The passing of the Container Refund Scheme Bill 2021 and the Waste and Resource Recovery Bill 2021 in Parliament on Thursday heralds a new chapter for Tasmania’s waste and resource recovery (WARR) industry.
The Waste and Resource Recovery Bill 2021 establishes a statewide waste levy that will encourage the diversion of materials from landfill, and drive investment into alternatives to landfill, so more materials will be recovered from the waste streams and turned into new and valuable products.
Roger Jaensch, Minister for the Environment, said it is a win for the environment and for jobs, with the levy expected to support the creation of up to 130 new full-time positions in the waste and resource recovery sector once the maximum levy rate is reached.
“Importantly, the Bill also establishes a Waste and Resource Recovery Board that will develop a statewide waste strategy for Tasmania and allocate funds from the levy to implement it,” he said.
The Container Refund Scheme Bill 2021 is another long-awaited piece of legislation that will reduce litter in Tasmania by rewarding Tasmanians for directing their used drink containers into recycling.
Under the Scheme, Tasmanians will receive a 10-cent refund for returning eligible drink containers to designated Refund Points around the state. Tasmanian charities and community groups will also be able to take part by collecting containers, receiving donations, or operating return points and receiving a handling fee.
“This ensures that charities and community groups, big and small, have plentiful opportunities to be part of the Scheme, and to benefit from it,” Jaensch said.
“Our Government is committed to reducing waste and growing a circular economy in Tasmania and these Bills will benefit our state for decades to come.”
Gayle Sloan, Chief Executive Officer Waste Management and Resource Recovery Assocation (WMRR) congratulated the government for “staying the course” with the landfill levy and container refund scheme.
“The fact that a common-sense approach has been taken this week in Parliament to progress the landfill levy and CRS is heartening, as it shows that the government is committed to WARR and it acknowledges the numerous benefits of these tools, including reducing waste to landfill that will, in turn, mitigate greenhouse gas emissions,” Sloan said.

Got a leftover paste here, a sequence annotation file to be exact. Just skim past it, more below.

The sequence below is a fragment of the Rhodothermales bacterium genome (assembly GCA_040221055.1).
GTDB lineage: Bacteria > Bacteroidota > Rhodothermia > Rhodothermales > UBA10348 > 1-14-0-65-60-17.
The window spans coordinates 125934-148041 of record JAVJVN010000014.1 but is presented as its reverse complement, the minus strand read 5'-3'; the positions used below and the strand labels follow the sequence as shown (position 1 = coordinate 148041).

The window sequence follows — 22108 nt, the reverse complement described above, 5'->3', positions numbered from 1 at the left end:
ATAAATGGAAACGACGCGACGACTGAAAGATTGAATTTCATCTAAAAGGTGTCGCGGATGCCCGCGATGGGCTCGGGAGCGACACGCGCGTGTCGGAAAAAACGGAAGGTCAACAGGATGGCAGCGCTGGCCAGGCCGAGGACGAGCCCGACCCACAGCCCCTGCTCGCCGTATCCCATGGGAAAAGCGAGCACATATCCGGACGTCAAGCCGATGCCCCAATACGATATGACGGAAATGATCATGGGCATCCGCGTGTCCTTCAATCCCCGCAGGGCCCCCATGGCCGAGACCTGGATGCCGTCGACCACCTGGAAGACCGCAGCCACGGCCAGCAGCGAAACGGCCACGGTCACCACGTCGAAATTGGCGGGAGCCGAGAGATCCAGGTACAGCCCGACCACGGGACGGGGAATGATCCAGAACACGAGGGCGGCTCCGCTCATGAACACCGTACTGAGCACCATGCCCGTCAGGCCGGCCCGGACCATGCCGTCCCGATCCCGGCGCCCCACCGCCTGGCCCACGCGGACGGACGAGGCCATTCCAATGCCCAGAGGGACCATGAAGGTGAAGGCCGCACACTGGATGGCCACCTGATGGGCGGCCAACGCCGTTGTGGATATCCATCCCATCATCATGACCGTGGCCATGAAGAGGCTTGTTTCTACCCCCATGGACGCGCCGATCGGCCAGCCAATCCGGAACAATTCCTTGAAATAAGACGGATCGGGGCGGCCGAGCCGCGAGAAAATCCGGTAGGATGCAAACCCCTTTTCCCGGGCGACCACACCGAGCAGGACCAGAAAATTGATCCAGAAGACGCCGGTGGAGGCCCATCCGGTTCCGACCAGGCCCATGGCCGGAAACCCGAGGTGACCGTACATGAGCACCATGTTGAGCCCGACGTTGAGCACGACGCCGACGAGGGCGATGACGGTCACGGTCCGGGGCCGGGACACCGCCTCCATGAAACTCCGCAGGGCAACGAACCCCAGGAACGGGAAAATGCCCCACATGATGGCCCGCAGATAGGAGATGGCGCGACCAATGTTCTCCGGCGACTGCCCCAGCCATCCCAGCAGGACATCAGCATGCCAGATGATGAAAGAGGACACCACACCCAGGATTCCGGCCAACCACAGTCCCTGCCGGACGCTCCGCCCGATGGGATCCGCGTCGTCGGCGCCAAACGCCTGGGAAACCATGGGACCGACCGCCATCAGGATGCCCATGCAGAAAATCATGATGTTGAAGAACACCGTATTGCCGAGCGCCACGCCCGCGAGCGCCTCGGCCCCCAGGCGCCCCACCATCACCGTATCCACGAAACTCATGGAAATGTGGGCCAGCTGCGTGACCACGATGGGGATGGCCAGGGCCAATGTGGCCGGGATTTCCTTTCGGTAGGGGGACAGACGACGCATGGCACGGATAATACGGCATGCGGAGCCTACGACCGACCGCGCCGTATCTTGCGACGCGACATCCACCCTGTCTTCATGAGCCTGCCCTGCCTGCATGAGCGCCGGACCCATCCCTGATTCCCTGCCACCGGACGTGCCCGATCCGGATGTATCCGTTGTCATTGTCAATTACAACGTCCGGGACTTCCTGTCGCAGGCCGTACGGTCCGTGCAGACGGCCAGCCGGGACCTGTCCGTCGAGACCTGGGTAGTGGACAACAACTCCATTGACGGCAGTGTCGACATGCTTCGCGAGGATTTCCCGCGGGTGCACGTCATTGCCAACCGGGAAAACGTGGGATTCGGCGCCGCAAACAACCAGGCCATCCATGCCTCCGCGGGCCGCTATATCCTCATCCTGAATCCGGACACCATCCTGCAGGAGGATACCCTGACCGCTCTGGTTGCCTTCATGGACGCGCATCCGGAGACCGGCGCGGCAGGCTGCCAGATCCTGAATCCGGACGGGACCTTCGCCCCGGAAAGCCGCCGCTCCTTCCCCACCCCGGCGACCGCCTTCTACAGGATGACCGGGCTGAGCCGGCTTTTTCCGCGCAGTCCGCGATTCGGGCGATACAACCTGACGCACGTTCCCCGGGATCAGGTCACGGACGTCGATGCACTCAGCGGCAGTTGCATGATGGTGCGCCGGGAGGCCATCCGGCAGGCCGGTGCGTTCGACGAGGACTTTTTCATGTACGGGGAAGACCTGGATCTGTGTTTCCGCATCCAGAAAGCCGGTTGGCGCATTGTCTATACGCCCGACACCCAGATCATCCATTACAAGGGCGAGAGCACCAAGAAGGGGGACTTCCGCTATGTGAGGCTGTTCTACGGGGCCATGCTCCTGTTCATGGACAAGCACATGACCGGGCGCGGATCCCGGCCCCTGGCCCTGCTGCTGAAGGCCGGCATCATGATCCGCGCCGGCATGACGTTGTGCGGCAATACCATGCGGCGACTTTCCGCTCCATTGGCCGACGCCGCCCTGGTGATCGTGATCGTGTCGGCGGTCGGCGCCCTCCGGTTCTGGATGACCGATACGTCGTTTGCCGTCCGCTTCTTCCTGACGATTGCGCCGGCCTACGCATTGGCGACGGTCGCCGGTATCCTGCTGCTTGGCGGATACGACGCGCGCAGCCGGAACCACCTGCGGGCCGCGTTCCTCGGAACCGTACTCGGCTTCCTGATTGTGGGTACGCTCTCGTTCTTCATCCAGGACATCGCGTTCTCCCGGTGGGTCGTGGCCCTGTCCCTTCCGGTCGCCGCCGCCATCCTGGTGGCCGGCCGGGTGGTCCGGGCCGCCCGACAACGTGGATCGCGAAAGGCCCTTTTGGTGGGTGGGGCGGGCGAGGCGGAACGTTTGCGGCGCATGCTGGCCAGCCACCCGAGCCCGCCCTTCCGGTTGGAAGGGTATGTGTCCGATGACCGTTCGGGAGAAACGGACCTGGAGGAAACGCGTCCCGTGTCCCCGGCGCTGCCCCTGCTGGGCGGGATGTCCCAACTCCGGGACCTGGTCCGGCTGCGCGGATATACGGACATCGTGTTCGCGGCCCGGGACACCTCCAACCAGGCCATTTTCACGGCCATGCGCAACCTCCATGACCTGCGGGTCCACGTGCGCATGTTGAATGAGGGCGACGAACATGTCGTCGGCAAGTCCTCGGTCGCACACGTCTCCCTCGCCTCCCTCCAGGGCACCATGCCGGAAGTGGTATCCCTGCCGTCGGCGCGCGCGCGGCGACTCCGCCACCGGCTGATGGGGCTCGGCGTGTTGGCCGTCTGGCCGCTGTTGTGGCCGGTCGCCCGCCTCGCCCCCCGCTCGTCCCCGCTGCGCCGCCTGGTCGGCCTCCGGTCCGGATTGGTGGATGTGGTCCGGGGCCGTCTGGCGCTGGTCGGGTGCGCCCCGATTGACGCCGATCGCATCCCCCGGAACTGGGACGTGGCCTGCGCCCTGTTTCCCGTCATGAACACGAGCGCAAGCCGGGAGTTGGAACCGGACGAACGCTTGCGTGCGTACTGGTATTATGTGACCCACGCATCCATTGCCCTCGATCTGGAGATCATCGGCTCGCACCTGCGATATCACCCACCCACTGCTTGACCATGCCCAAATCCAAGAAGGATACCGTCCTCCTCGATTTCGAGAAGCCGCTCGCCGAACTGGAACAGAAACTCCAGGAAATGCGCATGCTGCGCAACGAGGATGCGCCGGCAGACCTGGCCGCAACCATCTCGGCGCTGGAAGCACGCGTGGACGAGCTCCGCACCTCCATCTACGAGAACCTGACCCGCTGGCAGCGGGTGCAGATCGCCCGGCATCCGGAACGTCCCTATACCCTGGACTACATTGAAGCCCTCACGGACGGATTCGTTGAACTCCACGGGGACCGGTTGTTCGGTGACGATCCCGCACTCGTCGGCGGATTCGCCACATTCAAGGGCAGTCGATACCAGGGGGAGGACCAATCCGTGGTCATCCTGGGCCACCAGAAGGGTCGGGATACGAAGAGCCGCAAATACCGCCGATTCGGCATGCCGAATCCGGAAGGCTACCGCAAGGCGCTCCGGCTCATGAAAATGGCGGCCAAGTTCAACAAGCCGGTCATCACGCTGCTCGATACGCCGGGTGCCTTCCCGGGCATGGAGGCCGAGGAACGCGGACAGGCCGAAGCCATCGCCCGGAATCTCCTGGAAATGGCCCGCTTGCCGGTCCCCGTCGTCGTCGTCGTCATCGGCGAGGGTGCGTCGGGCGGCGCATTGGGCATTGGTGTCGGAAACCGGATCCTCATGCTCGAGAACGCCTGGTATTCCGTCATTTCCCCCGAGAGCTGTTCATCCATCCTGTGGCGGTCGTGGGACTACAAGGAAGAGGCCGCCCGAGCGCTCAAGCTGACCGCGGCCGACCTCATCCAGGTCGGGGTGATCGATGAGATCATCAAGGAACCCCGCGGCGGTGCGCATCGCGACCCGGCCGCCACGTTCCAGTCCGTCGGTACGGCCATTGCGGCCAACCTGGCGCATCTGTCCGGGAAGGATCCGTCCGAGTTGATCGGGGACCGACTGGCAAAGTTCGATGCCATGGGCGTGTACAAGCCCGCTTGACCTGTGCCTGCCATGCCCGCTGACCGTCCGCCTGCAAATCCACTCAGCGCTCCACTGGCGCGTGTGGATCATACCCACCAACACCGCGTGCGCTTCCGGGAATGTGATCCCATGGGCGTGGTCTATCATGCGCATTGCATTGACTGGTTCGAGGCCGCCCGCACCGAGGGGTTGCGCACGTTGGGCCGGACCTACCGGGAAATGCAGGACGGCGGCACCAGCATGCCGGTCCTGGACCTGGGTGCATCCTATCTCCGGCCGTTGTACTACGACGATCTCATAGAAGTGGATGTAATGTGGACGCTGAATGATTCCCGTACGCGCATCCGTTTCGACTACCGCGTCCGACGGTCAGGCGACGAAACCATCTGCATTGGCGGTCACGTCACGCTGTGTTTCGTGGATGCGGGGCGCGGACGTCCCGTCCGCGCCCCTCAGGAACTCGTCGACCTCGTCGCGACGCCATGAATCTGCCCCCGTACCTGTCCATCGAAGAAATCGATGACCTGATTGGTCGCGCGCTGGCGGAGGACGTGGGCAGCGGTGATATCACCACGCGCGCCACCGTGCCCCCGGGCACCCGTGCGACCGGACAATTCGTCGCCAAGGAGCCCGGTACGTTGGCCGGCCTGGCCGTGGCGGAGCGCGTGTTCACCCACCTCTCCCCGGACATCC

“There will be a suite of opportunities that Tasmanians can look forward to through the landfill levy and CRS, from attracting investment that will build the capacity and capability of its WARR infrastructure, which will grow the industry and create a multitude of green jobs, to developing new local remanufacturing industries, to reducing litter and increasing recycling, as well as putting more money in householders’ pockets.”
Rose Read, Chief Executive Officer National Waste and Recycling Industry Council said the passing of the bills is a critical step forward for Tasmania and will help drive recycling rates in the state.
“The benefits of CRS are well established, and we’ve seen how they create jobs, increase recycling rates and deliver social benefits for communities,” Read said.
“A waste levy, which is part of the Waste and Resource Recovery Bill, sends the necessary price signal to industry to invest in recycling collection and processing infrastructure, creating new businesses, more jobs, secondary resources and diverting waste from landfill.
“The funds generated from the levy will also enable Tasmania to leverage around $9.5 million of federal and industry funds to build the necessary recycling infrastructure to transition Tasmania to a circular economy.
“NWRIC congratulates Tasmania on this important milestone, which will support Australia its target of an 80 per cent resource recovery rate by 2030,” Read said.
For more information, visit: www.premier.tas.gov.au